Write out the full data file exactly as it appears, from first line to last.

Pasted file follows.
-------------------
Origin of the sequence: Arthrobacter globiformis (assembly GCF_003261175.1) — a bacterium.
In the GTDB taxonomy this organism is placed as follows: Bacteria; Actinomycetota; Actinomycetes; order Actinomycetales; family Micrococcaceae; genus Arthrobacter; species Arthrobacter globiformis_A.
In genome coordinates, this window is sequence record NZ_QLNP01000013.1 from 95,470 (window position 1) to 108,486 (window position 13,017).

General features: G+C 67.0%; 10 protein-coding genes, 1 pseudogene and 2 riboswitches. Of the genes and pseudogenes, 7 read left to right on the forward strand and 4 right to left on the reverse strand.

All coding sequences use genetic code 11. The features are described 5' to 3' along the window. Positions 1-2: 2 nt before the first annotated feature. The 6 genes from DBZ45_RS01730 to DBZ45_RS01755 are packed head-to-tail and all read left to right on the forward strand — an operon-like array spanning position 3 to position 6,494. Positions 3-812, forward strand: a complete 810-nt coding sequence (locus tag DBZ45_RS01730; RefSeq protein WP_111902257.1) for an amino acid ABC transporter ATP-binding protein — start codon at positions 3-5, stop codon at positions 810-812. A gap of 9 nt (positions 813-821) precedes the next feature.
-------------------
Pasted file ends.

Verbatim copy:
Origin of the sequence: Arthrobacter globiformis (assembly GCF_003261175.1) — a bacterium.
In the GTDB taxonomy this organism is placed as follows: Bacteria; Actinomycetota; Actinomycetes; order Actinomycetales; family Micrococcaceae; genus Arthrobacter; species Arthrobacter globiformis_A.
In genome coordinates, this window is sequence record NZ_QLNP01000013.1 from 95,470 (window position 1) to 108,486 (window position 13,017).

General features: G+C 67.0%; 10 protein-coding genes, 1 pseudogene and 2 riboswitches. Of the genes and pseudogenes, 7 read left to right on the forward strand and 4 right to left on the reverse strand.

All coding sequences use genetic code 11. The features are described 5' to 3' along the window. Positions 1-2: 2 nt before the first annotated feature. The 6 genes from DBZ45_RS01730 to DBZ45_RS01755 are packed head-to-tail and all read left to right on the forward strand — an operon-like array spanning position 3 to position 6,494. Positions 3-812, forward strand: a complete 810-nt coding sequence (locus tag DBZ45_RS01730; RefSeq protein WP_111902257.1) for an amino acid ABC transporter ATP-binding protein — start codon at positions 3-5, stop codon at positions 810-812. A gap of 9 nt (positions 813-821) precedes the next feature.